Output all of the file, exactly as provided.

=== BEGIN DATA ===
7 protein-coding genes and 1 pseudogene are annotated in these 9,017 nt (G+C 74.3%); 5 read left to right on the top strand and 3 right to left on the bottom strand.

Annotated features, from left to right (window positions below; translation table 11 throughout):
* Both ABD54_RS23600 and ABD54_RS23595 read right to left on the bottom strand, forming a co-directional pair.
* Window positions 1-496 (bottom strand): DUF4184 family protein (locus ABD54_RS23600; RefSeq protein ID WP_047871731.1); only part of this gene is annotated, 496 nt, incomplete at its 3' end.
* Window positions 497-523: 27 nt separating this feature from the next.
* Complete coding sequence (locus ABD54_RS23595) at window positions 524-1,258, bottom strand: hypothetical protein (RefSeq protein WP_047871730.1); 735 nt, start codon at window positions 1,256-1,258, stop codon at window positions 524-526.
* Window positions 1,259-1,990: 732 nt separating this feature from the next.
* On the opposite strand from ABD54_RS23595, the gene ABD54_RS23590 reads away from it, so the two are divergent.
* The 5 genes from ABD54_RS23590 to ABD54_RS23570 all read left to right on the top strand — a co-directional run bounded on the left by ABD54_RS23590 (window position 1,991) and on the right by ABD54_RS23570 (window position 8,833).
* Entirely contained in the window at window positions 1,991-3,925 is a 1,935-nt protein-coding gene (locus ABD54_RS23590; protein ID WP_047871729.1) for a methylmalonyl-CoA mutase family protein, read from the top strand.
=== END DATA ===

7 protein-coding genes and 1 pseudogene are annotated in these 9,017 nt (G+C 74.3%); 5 read left to right on the top strand and 3 right to left on the bottom strand.

Annotated features, from left to right (window positions below; translation table 11 throughout):
* Both ABD54_RS23600 and ABD54_RS23595 read right to left on the bottom strand, forming a co-directional pair.
* Window positions 1-496 (bottom strand): DUF4184 family protein (locus ABD54_RS23600; RefSeq protein ID WP_047871731.1); only part of this gene is annotated, 496 nt, incomplete at its 3' end.
* Window positions 497-523: 27 nt separating this feature from the next.
* Complete coding sequence (locus ABD54_RS23595) at window positions 524-1,258, bottom strand: hypothetical protein (RefSeq protein WP_047871730.1); 735 nt, start codon at window positions 1,256-1,258, stop codon at window positions 524-526.
* Window positions 1,259-1,990: 732 nt separating this feature from the next.
* On the opposite strand from ABD54_RS23595, the gene ABD54_RS23590 reads away from it, so the two are divergent.
* The 5 genes from ABD54_RS23590 to ABD54_RS23570 all read left to right on the top strand — a co-directional run bounded on the left by ABD54_RS23590 (window position 1,991) and on the right by ABD54_RS23570 (window position 8,833).
* Entirely contained in the window at window positions 1,991-3,925 is a 1,935-nt protein-coding gene (locus ABD54_RS23590; protein ID WP_047871729.1) for a methylmalonyl-CoA mutase family protein, read from the top strand.